1 Poor breast feeding technique resulting in poor latching of the baby on to the breast.
2. Infrequent feeding habit resulting in cessation or slowing down of milk production.
3. Frequent or prolonged separation of the baby from the mother.
4. Mixed feeding of the baby with formula feeds and breast feeds or feeding of the baby with formula feeds before commencement of breastfeeding. This not only reduces nipple stimulation, it discourages the baby from having the urge to suck the breast properly afterwards.
3. PROBLEMS PREVENTING PROPER EXTRACTION OF MILK FROM THE BREAST
Occasionally, the difficulty in breast feeding may be as a result of a structural defect in the infant’s mouth or lips, preventing the baby from attaining a proper latch. Examples include tongue-tie, cleft lips and cleft palate. If you notice any defect or difficulty in sucking by your baby immediately after birth, quickly inform your doctor so that a quick action can be taken to correct the anomaly and allow a proper latching by your baby.
If you have complaints about the adequacy of your breast milk production, consult an experienced medical staff to observe your breast feeding technique and demonstrate how to achieve a proper latch. Another resource that may help guide you on how to properly breast feed your baby is BREASTFEEDING: STEPS TO ACHIEVING A PROPER LATCH.
If you have achieved a proper latch, but you suspect that you are still not producing enough breast milk, the best way to improve your milk production is by increasing the frequency by which you breast feed your baby. Remember, the only way to increase the secretion of the hormone, prolactin, responsibe for milk production in your brain, is by continuous nipple stimulation during breast feeding. This is nature’s way of striking a balance between the demand and supply of breast milk such that the more you breast feed your baby, the more milk you will produce and the less you breast feed your baby, the less milk you will produce. Another way of achieving this, especially if you can’t seem to breast feed your baby as often as you want, is by the use of a breast pump or by manual expression of milk from your breast using your palms.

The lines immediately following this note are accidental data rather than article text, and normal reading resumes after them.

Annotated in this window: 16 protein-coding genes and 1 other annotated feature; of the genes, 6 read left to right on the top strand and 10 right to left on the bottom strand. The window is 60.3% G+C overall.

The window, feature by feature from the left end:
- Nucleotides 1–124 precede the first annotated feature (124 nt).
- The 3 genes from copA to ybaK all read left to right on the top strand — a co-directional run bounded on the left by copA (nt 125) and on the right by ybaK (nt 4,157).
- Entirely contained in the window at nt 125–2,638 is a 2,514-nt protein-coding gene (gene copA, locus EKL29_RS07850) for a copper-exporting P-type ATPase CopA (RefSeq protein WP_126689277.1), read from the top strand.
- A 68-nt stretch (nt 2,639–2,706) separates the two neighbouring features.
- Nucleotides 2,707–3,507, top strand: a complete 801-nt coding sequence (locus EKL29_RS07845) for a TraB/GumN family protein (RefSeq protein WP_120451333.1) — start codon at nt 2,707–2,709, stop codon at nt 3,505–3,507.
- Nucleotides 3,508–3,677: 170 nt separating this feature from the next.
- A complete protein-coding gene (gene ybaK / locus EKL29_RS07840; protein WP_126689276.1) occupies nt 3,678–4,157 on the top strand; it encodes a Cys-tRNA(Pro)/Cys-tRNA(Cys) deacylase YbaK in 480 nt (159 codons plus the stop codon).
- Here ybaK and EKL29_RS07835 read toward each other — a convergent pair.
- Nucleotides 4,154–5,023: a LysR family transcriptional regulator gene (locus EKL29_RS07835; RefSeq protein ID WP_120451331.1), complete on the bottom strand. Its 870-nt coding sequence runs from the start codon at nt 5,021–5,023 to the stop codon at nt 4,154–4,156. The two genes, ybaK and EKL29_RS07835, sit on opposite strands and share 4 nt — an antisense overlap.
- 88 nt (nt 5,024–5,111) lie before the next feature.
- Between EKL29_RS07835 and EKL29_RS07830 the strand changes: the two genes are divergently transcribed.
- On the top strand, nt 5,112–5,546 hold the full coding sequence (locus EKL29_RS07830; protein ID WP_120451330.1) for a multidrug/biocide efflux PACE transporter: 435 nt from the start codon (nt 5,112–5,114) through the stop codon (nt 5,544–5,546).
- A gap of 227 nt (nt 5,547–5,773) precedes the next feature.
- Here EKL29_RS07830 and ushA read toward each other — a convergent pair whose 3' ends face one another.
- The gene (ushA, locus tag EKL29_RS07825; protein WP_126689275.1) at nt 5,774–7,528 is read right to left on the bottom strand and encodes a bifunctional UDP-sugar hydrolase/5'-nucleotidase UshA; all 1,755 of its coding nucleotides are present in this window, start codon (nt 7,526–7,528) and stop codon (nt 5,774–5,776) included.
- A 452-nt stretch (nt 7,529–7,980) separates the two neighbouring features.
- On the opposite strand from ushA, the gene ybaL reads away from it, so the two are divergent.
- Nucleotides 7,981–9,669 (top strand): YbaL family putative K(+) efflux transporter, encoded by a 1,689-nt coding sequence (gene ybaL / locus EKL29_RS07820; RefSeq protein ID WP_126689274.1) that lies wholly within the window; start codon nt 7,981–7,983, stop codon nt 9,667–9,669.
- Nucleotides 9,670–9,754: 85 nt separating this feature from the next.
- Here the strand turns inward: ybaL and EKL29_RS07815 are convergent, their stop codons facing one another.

Galactagogues (or lactagogues) are medications that are supposedly meant to increase the amount of milk production by your breast. Because of concerns about their safety to both the mother and the baby, they are yet to receive a World wide acceptance. For more information on this topic and any other issue, please CHAT WITH OUR CONSULTANTS.
NEXT ARTICLE: MILK OVERSUPPLY
Reference and further reading:
Lawrence RA. Breastfeeding: A Guide for the Medical Profession, 4th ed. St Louis: Mosby, 1994:473- 540. 5.
Cady, B, Steele, GD, Morrow, M, et al. Evaluation of Common Breast Problems: A Primer for Primary Care Providers; prepared by the Society of Surgical Oncology and the Commission on Cancer of the American College of Surgeons for the Centers for Disease Control and Prevention, Publication no. 633-001/20900, US Department of Health and Human Services, 1998. (Available online at: www.utmb.edu/Surgery/clerks/primer.htm) (Accessed on August 8, 2008).
American Academy of Pediatrics and the Americal College of Obstetrics and Gynecology. Breastfeeding Handbook for Physicians, Shanler, RJ (Eds), American Academy of Pediatrics, Elk Grove Villate, IL 2006.